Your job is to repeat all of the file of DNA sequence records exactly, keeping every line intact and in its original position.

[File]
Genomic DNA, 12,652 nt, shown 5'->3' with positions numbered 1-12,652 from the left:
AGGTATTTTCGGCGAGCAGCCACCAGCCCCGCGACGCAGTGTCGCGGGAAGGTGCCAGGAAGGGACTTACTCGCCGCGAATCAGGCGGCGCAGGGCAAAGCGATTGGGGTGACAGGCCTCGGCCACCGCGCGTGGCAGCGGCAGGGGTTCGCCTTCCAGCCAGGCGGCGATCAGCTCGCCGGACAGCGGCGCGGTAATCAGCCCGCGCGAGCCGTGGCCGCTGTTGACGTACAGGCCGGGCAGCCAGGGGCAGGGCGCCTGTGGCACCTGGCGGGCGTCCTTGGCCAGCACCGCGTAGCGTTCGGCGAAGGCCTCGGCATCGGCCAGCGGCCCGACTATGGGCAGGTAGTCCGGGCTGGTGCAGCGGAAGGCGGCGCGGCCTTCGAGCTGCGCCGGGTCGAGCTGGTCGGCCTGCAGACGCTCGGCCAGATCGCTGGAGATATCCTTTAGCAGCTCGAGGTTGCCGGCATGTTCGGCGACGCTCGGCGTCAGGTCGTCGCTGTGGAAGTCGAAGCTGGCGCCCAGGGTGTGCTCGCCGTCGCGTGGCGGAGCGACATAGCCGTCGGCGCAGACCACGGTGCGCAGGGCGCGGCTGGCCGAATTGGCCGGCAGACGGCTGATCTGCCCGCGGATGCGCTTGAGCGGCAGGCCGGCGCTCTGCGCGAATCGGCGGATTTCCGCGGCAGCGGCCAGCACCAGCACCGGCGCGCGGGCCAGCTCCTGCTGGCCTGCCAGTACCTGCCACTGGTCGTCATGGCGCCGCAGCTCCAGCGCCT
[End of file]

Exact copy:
Genomic DNA, 12,652 nt, shown 5'->3' with positions numbered 1-12,652 from the left:
AGGTATTTTCGGCGAGCAGCCACCAGCCCCGCGACGCAGTGTCGCGGGAAGGTGCCAGGAAGGGACTTACTCGCCGCGAATCAGGCGGCGCAGGGCAAAGCGATTGGGGTGACAGGCCTCGGCCACCGCGCGTGGCAGCGGCAGGGGTTCGCCTTCCAGCCAGGCGGCGATCAGCTCGCCGGACAGCGGCGCGGTAATCAGCCCGCGCGAGCCGTGGCCGCTGTTGACGTACAGGCCGGGCAGCCAGGGGCAGGGCGCCTGTGGCACCTGGCGGGCGTCCTTGGCCAGCACCGCGTAGCGTTCGGCGAAGGCCTCGGCATCGGCCAGCGGCCCGACTATGGGCAGGTAGTCCGGGCTGGTGCAGCGGAAGGCGGCGCGGCCTTCGAGCTGCGCCGGGTCGAGCTGGTCGGCCTGCAGACGCTCGGCCAGATCGCTGGAGATATCCTTTAGCAGCTCGAGGTTGCCGGCATGTTCGGCGACGCTCGGCGTCAGGTCGTCGCTGTGGAAGTCGAAGCTGGCGCCCAGGGTGTGCTCGCCGTCGCGTGGCGGAGCGACATAGCCGTCGGCGCAGACCACGGTGCGCAGGGCGCGGCTGGCCGAATTGGCCGGCAGACGGCTGATCTGCCCGCGGATGCGCTTGAGCGGCAGGCCGGCGCTCTGCGCGAATCGGCGGATTTCCGCGGCAGCGGCCAGCACCAGCACCGGCGCGCGGGCCAGCTCCTGCTGGCCTGCCAGTACCTGCCACTGGTCGTCATGGCGCCGCAGCTCCAGCGCCT